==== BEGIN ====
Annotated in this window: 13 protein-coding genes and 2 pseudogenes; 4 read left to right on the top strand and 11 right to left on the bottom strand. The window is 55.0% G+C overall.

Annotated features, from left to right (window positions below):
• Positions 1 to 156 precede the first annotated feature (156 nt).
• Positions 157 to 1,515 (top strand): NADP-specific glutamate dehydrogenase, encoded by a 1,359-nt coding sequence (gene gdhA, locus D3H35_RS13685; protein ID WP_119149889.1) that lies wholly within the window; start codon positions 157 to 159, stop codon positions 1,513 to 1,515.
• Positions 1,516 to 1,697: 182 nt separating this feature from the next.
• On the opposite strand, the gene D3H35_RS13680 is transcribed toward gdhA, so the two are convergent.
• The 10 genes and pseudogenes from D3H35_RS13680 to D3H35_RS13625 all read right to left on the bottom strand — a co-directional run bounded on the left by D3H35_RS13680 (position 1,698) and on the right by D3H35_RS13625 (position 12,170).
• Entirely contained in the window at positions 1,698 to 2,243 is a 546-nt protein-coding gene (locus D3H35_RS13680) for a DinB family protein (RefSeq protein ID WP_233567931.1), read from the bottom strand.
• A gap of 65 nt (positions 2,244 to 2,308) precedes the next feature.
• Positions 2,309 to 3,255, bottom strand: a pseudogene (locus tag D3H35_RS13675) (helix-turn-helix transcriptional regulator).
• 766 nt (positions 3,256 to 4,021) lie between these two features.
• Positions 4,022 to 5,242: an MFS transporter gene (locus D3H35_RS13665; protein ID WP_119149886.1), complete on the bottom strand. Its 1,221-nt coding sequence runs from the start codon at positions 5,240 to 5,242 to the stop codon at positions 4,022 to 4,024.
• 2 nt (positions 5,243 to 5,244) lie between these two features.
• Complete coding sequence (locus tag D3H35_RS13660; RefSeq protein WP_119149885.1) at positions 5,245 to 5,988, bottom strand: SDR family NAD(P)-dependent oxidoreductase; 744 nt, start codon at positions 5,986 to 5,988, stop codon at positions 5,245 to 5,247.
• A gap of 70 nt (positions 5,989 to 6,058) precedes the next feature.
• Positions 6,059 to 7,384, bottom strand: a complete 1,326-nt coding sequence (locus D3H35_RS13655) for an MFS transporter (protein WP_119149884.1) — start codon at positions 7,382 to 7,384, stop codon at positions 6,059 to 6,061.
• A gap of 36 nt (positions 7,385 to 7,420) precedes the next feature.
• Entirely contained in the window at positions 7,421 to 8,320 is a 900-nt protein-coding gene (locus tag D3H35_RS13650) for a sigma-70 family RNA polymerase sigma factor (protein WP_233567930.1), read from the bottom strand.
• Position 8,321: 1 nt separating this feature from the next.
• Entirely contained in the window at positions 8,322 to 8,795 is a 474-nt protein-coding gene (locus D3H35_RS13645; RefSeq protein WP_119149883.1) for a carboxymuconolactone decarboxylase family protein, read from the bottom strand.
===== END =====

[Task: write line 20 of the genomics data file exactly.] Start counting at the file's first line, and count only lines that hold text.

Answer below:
• Entirely contained in the window at positions 8,322 to 8,795 is a 474-nt protein-coding gene (locus D3H35_RS13645; RefSeq protein WP_119149883.1) for a carboxymuconolactone decarboxylase family protein, read from the bottom strand.